Hispanic Mathematicians: Jaime Escalante

Oct 3, 2021 | Killeen

Happy October! 

 

As we know, Hispanic Heritage Month is in full swing, and we want to highlight some remarkable Hispanic/Latino men and women who have contributed to the world of math. We will be posting excerpts from Dreambox.com that highlight these men and women. To continue our series, we are highlighting Jaime Escalante.

 

Writers from Dream box write, “Jaime Escalante was a math educator from Bolivia. He immigrated to the United States in the 1960s. In 1974, he accepted a job as a math teacher at Garfield High School in East Los Angeles. The student population was predominantly Hispanic and low-income. It was a challenging place to teach, with a history of violence and academic underperformance.”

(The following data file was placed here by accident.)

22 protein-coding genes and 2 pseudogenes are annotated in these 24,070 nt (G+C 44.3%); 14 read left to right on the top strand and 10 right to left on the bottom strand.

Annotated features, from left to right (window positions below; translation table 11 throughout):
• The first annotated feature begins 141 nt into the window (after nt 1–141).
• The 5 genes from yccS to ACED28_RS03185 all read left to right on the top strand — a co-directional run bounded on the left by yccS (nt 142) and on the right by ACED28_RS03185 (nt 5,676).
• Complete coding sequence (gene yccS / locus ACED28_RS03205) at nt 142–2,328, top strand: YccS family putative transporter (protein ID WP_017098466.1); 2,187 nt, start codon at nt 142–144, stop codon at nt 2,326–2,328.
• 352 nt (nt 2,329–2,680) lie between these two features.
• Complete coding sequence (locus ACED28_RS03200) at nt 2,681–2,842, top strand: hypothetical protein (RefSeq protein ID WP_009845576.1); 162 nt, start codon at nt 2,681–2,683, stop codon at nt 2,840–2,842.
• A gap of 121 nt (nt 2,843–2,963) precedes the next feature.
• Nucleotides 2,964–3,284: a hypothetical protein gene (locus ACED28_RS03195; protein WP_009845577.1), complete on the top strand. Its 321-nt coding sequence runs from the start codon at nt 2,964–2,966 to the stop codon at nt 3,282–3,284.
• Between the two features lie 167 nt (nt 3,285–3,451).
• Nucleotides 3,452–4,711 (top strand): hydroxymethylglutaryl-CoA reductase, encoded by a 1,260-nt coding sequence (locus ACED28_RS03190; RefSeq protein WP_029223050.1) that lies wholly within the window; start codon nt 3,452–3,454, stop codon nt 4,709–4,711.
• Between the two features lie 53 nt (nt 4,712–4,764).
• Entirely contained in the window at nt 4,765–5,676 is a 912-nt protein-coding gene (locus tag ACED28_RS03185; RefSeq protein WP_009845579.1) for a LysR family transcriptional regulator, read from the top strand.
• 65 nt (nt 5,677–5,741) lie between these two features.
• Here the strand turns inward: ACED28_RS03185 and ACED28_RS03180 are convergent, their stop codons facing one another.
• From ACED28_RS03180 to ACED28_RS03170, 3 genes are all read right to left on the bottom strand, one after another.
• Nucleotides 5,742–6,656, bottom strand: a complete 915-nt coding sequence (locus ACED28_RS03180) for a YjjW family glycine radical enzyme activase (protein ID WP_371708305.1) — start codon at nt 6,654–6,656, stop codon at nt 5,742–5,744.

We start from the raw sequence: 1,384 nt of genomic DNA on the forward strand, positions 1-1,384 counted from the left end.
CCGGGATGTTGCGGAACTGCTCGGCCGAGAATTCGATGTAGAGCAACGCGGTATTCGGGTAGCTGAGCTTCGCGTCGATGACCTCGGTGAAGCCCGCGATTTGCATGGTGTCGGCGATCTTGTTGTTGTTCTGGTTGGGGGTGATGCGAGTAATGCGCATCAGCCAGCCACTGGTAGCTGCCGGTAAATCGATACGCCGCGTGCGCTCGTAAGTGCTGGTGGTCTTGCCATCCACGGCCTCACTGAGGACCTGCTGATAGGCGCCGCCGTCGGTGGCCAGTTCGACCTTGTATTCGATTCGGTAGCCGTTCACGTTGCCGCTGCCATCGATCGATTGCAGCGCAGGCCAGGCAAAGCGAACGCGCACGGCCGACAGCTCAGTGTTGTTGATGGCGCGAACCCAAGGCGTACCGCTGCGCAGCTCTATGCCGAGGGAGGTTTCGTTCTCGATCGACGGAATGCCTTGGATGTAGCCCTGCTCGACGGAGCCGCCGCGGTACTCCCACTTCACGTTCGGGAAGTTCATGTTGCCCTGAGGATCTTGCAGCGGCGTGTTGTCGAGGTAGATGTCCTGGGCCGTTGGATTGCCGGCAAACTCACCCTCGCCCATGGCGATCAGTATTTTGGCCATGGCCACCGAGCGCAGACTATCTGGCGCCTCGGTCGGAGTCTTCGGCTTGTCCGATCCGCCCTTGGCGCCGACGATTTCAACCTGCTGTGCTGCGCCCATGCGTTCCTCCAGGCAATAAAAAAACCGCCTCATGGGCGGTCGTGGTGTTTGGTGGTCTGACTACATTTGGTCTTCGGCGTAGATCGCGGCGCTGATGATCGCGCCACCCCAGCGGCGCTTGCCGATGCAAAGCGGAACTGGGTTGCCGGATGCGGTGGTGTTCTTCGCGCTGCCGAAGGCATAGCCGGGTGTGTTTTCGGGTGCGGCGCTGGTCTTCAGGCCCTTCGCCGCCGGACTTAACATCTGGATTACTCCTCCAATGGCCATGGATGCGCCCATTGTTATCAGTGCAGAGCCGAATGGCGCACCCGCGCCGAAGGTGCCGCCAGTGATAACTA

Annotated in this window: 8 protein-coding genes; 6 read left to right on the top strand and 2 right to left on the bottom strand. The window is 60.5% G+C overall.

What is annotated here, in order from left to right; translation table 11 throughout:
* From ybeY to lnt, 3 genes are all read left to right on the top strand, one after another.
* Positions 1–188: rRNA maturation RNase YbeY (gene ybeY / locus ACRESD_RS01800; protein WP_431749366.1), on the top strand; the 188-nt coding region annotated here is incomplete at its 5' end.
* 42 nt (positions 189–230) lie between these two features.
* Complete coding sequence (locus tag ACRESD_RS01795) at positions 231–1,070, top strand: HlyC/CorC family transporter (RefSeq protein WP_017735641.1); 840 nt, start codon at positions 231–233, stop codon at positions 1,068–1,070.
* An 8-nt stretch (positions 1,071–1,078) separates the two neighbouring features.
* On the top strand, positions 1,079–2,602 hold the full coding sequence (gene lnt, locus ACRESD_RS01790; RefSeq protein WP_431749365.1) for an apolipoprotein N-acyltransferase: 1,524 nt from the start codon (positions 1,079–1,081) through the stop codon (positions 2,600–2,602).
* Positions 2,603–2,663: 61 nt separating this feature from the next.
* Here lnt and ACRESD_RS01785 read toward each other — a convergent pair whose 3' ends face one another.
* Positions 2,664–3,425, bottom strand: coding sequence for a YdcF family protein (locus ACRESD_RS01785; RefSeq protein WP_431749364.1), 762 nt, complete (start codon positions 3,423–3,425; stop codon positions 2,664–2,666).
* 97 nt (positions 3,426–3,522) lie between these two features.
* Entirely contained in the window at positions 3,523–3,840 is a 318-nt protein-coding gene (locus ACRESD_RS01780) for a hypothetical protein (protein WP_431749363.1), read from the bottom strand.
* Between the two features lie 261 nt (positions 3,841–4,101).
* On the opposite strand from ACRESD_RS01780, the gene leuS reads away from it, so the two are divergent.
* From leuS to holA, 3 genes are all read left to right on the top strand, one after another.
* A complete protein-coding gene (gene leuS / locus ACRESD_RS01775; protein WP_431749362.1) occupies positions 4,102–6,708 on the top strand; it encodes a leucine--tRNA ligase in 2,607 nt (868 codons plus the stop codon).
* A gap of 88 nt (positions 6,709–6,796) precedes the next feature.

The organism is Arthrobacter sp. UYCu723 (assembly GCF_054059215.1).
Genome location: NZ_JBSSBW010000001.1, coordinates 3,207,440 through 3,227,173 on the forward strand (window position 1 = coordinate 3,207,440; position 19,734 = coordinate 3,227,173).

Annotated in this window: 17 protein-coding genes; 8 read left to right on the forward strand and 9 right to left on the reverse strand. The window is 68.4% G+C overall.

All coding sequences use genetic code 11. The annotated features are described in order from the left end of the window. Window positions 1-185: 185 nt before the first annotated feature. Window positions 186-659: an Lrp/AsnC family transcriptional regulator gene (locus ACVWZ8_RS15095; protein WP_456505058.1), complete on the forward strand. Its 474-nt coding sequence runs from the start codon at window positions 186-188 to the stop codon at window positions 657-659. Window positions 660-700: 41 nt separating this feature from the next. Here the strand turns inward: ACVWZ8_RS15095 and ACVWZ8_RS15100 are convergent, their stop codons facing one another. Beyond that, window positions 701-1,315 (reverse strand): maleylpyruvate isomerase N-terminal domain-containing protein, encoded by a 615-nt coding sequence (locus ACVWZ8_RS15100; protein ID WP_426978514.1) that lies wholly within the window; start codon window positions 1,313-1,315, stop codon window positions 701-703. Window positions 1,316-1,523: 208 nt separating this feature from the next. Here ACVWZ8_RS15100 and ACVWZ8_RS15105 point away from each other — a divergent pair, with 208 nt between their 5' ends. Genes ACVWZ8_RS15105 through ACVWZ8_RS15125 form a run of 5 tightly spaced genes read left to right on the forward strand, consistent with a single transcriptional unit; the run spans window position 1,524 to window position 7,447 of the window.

Dream Box writers also write, “Escalante wanted to see his students succeed and started an advanced mathematics program. Eventually, his program grew. In 1982, his largest class took and passed the AP Calculus test. Because so many of his students had passed, the testing company suspected cheating and invalidated their scores. Escalante protested, and many students retook and passed the test months later. This incident gained a lot of public attention and was the basis for the 1988 film Stand and Deliver. Jaime Escalante continued teaching until 1998. He received many awards for his work in education, including the Presidential Medal of Excellence, and was inducted into the National Teachers Hall of Fame in 1999.”

 

Stay tuned for another mathematician post this Wednesday. Be sure to check out last week’s Hispanic Highlights. Follow our social media pages for weekly updates on the center. 

 

-Danica Komlofske

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